My work with Crowdsourcing Week as a content marketing creator and as an independent crowdfunding advisor has brought me in to contact with crowdfunding experts and thought leaders from around the world. We have talked about reward crowdfunding, equity crowdfunding, and crowdfunding being used by major corporates. I’d like to share some recent insights.
Lessons from 10 years of Crowdfunding in Europe
Key lessons learned at the ECN include the realisation that at whatever stage of a company’s growth, in addition to raising money, successful crowdfunding involves, builds and strengthens communities. Though in an increasingly competitive environment this requires expert communication skills.
An equity crowdfunding project should make it clear what it is asking for; what the organisation raising the money hopes to achieve; and who will benefit. Any funder can go on to become a customer, an advocate, or a supplier. So keep communicating after the crowdfunding closes, share news about your progress through achieving milestones or report on KPIs.
As well as improved professionalisation of all aspects of the process, regulations are adapting to crowdfunding being a global practice. Funds need to flow freely to encourage cross-border financing, though authorities have to be aware of laundering. European harmonisation through the ECN will ease cross-border payments from outside the EU – including the UK.
Evolving best practices in Reward Crowdfunding
New Zealander Nathan Rose is a crowdfunding strategist and author, his latest book is about reward crowdfunding. Across several years he has been able to track changes to what used to be, and what are now, the key factors for rewards crowdfunding success.
Crowd-building and effective communication strategies have definitely changed over the years. For example, these days, many more successful projects have used paid-for social media advertising.
Though project owners should not rely on purely virtual contact – he recommends getting out to events and meet influential people in person. Though beware of trade shows where more people are likely to be like yourself, looking for investment, rather than be potential backers.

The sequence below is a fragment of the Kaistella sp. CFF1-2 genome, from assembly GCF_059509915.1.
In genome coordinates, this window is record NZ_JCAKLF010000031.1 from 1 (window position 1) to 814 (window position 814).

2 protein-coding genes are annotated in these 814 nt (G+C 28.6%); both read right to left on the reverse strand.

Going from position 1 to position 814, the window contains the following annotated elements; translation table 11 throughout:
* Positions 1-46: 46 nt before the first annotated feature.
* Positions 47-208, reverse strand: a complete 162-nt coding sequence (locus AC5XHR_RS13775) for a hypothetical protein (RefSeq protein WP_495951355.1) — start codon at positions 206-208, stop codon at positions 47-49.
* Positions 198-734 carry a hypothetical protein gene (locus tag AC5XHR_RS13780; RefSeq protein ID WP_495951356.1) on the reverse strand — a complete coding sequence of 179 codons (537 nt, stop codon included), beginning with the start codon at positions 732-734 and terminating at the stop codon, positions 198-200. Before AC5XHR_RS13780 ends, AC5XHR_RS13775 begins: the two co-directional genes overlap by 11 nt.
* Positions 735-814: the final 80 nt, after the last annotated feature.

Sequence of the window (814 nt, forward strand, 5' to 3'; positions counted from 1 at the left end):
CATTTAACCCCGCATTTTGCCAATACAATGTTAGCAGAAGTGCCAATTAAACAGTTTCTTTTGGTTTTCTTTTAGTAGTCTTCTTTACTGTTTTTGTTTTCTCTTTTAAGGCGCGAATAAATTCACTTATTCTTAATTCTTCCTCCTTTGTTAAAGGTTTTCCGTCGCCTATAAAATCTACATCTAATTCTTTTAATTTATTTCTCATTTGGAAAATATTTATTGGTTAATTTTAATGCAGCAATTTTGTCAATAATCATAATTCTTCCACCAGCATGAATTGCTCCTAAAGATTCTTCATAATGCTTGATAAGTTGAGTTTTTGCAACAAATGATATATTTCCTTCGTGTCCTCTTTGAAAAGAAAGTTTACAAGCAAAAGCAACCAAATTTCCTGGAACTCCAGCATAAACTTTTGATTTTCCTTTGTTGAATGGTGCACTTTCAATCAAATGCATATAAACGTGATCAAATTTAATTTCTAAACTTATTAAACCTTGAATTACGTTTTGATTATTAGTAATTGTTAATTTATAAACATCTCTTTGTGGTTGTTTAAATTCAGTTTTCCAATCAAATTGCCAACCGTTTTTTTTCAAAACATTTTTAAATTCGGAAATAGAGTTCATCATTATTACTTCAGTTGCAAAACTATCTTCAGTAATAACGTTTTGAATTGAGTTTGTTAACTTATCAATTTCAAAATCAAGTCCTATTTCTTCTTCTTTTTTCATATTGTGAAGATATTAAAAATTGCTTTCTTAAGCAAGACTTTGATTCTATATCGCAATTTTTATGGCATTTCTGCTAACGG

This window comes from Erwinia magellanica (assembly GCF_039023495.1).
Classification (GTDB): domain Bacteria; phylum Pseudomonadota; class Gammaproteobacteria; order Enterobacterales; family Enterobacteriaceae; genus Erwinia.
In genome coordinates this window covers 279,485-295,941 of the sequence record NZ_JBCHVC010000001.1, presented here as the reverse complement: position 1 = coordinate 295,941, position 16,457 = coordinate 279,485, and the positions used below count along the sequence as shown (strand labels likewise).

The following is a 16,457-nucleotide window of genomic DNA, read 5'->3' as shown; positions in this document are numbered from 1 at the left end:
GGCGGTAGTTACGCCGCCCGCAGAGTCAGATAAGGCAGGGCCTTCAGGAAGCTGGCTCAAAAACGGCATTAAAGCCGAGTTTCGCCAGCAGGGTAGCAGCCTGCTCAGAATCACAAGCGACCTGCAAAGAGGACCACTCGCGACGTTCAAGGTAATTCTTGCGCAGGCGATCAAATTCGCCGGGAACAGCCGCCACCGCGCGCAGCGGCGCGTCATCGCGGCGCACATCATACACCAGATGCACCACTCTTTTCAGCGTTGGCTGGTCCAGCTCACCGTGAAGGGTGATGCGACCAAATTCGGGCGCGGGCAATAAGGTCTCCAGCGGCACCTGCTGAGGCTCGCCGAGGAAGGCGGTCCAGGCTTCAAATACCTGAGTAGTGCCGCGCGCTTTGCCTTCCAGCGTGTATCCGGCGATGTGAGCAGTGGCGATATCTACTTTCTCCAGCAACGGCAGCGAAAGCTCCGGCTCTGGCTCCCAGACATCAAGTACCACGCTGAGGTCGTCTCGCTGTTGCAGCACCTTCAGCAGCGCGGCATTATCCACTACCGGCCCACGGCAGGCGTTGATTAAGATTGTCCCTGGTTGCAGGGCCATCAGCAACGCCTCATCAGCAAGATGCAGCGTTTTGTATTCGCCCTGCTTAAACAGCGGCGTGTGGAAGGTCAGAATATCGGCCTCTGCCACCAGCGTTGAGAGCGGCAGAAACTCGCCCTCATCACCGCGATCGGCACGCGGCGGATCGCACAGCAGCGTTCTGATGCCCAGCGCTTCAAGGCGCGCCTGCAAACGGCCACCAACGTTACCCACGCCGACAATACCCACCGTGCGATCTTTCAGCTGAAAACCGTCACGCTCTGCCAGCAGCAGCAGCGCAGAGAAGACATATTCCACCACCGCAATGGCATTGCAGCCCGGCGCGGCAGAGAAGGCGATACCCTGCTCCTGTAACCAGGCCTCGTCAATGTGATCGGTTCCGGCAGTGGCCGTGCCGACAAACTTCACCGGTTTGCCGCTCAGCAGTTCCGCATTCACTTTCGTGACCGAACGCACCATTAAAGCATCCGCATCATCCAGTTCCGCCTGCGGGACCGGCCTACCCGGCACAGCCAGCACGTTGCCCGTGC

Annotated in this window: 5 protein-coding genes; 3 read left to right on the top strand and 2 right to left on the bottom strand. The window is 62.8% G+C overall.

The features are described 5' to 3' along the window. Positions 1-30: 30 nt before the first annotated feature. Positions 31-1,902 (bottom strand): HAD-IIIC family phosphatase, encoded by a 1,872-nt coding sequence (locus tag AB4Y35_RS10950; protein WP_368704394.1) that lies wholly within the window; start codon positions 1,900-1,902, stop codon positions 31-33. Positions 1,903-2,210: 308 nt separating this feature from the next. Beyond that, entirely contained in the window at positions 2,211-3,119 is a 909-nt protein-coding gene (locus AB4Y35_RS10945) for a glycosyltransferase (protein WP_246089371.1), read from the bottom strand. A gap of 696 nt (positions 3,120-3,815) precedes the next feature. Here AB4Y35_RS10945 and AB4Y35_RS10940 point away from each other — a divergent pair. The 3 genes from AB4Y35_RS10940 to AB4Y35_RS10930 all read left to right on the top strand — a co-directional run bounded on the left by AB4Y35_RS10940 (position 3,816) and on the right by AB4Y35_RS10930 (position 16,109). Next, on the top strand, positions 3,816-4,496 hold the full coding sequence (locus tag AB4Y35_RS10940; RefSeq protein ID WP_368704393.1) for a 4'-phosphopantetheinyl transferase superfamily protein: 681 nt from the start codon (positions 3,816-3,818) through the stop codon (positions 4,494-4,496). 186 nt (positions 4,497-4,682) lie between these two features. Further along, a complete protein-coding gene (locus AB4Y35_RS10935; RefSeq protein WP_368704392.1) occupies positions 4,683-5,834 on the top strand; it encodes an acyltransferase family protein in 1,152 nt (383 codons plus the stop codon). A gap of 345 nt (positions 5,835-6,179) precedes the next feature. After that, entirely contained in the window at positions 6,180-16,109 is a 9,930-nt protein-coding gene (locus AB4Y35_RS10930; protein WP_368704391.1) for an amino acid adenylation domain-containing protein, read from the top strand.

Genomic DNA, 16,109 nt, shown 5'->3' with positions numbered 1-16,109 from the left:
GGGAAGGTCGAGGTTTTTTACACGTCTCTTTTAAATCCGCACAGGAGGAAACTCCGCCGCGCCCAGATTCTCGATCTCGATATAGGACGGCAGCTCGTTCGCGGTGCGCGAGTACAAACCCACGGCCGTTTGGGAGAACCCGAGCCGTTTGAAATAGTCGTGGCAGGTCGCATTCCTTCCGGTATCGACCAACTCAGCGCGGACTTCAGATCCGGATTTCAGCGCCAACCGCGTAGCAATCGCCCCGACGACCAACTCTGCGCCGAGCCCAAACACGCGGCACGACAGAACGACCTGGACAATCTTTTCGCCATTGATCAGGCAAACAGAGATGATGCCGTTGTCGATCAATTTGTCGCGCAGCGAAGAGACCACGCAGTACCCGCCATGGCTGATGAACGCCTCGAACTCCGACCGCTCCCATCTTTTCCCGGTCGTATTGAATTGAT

PR efforts to crowdsource media coverage remain a valid activity, though not for the reasons you might expect. A published article is unlikely to generate much traffic to a crowdfunding project, though a collection of media logos is a strong endorsement of the viability of a project once site visitors see them.
Nathan also warned of a classic error. He still comes across project owners who calculate the production cost of the rewards they will supply, and set a donation value without checking the fulfilment costs to deliver the items. Seemingly successful projects can then sometimes incur a loss for the project owner, or are simply abandoned leaving many disappointed backers.
Tips for startup founders on running Equity Crowdfunding
Cheryl Campos, Director of Growth and Partnerships at the US equity crowdfunding platform Republic. Cheryl provided the article’s main image on a general timing plan for an equity crowdfunding project.
Before accepting an investment opportunity to put to its network of half a million investors, Republic uses four important criteria to evaluate startups: “The 4 Ts.”
A startup funder has to have prior career and industry experience that adds up to a set of skills and expertise that can give investors confidence. But few investors will back a one-man (or woman)-band, and want to see a credible management team already in place, a team that has bought in to the founder’s vision of the startup business and have the ability to make a solid contribution.
Evidence of traction includes a passionate and engaged user base. Perhaps this has been achieved by an earlier round of rewards crowdfunding?
Is the startup’s product range superior to competitors? Or maybe their technology to make their products is superior, delivering a cost advantage. Are they following the sector’s traditional business model, or have they developed breakthrough innovations to shake up the established incumbents?
The terms a startup offers investors can vary, based on different methods of estimating a company valuation and with different classes of preference or voting shares, for example. It could make it harder to reach a financial target if crowdfunding backers receive poorer terms than other investors.
Corporate use of Crowdfunding
Esben Bistrup Halvorsen, Co-founder and CEO of Danish platform Lendino, gave a Crowdsourcing Week webinar some examples of major corporations using reward crowdfunding.
Sony has a co-creation and crowdfunding platform called First Flight, which operates within Japan only. It encourages entrepreneurial “Challengers” to propose ideas and suggestions for new products and services and allows them to canvass for input and support among a community of Sony fans and early adopters.
Fleshed-out ideas that have withstood this crowd’s scrutiny can then go on to a reward crowdfunding stage to check for demand to actually acquire the product or use the service. Where response from Sony’s First Flight crowd is strong enough to warrant investment, Sony makes the products and services available. Who knows, someone may come up with the best idea since the Sony Walkman!
Thinking about your own Crowdfunding?
In this most recent stage of my marketing career I’ve immersed myself in crowdfunding for the past six years. The crowdfunding projects you see hosted on any of the crowdfunding platforms are like looking at the 10% of an iceberg that’s visible above the water level. If you want to know the full extent of what has to be prepared to achieve success, let’s have a call. In the first instance please send an email to [email protected].